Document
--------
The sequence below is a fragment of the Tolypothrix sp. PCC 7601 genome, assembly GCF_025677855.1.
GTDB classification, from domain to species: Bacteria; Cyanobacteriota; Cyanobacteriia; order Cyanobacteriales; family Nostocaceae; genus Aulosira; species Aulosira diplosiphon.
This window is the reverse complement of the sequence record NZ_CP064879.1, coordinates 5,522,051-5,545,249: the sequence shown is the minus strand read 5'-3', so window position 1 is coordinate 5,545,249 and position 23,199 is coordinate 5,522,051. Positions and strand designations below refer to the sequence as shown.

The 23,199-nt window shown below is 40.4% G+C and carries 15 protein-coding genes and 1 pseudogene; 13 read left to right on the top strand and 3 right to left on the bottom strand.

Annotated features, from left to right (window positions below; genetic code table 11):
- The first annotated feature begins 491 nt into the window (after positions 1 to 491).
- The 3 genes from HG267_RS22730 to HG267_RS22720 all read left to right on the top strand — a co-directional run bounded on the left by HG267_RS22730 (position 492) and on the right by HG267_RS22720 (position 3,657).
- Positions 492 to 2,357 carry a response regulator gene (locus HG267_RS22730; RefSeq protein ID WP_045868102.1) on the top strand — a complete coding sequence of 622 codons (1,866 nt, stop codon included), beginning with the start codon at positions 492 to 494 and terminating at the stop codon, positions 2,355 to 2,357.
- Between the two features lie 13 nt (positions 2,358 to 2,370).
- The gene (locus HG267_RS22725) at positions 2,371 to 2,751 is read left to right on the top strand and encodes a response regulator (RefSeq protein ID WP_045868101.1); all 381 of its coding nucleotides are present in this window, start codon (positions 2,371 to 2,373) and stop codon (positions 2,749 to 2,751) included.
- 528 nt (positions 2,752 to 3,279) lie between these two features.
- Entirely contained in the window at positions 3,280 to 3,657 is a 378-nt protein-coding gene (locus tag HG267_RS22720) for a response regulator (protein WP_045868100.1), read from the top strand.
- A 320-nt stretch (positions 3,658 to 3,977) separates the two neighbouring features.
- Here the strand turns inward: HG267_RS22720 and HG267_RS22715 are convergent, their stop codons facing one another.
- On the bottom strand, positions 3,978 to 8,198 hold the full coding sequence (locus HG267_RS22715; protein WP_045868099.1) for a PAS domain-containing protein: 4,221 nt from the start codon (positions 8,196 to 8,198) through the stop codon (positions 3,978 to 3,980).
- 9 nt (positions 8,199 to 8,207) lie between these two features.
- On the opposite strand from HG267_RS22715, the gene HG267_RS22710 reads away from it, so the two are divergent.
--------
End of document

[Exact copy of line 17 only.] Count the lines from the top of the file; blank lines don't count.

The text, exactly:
- On the opposite strand from HG267_RS22715, the gene HG267_RS22710 reads away from it, so the two are divergent.